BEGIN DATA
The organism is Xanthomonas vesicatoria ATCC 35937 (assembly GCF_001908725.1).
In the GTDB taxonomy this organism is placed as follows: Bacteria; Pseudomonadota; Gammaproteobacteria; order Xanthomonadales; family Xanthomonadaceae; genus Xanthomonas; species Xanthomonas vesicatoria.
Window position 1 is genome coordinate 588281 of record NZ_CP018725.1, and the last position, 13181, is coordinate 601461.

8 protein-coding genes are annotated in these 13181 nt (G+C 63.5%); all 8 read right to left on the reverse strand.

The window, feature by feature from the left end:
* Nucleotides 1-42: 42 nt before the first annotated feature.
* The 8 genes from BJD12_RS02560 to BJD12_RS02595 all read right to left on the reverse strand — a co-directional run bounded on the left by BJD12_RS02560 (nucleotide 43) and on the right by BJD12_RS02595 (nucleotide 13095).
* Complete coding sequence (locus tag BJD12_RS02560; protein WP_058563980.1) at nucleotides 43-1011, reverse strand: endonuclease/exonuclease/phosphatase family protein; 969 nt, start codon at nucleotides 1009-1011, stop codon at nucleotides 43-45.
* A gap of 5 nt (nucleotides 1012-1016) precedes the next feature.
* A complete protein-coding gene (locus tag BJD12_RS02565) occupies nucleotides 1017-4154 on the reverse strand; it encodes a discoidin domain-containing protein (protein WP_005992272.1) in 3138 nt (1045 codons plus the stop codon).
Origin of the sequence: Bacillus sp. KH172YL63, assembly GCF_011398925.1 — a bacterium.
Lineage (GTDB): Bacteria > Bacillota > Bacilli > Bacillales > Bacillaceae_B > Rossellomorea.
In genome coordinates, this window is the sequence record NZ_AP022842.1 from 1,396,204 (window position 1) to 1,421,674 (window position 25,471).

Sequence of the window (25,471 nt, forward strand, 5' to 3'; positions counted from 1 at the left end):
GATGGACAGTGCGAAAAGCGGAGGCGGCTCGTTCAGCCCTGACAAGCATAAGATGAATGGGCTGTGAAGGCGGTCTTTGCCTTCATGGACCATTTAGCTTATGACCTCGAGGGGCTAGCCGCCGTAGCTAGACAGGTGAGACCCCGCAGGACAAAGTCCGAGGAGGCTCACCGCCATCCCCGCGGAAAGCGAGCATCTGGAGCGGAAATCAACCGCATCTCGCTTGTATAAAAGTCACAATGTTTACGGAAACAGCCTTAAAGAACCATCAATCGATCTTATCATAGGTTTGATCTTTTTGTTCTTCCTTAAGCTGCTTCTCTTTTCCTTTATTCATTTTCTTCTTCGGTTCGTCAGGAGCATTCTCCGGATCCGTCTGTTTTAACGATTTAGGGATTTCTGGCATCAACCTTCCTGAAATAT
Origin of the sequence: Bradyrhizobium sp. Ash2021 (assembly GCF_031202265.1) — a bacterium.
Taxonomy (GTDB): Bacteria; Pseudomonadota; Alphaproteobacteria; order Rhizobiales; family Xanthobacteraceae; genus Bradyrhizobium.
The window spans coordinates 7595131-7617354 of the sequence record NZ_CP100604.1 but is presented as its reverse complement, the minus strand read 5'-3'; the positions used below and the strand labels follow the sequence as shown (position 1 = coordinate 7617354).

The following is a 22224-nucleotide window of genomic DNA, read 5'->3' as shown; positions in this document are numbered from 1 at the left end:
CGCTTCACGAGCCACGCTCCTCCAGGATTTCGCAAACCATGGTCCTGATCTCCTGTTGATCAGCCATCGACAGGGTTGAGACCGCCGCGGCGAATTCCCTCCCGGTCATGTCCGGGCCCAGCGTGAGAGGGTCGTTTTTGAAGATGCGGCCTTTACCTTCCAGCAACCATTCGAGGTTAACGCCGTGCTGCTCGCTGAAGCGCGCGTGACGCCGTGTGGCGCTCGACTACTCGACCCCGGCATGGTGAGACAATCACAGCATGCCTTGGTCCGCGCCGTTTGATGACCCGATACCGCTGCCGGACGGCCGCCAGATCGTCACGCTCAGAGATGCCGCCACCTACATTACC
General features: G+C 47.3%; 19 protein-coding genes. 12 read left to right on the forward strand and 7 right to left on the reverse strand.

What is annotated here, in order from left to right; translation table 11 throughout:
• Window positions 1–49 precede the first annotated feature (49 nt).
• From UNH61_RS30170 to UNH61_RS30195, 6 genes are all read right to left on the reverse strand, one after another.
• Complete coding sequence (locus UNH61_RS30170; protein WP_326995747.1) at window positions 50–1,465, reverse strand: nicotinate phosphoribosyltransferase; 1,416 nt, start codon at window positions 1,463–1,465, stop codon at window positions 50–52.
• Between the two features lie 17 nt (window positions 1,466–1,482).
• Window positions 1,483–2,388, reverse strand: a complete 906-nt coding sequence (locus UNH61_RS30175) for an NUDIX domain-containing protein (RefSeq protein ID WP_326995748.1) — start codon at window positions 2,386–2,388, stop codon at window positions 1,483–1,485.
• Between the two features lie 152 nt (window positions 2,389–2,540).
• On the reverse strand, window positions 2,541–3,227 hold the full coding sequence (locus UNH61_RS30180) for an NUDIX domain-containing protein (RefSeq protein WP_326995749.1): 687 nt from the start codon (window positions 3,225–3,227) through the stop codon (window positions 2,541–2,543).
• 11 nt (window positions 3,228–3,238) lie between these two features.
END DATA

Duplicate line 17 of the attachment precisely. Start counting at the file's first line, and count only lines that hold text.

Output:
Taxonomy (GTDB): Bacteria; Pseudomonadota; Alphaproteobacteria; order Rhizobiales; family Xanthobacteraceae; genus Bradyrhizobium.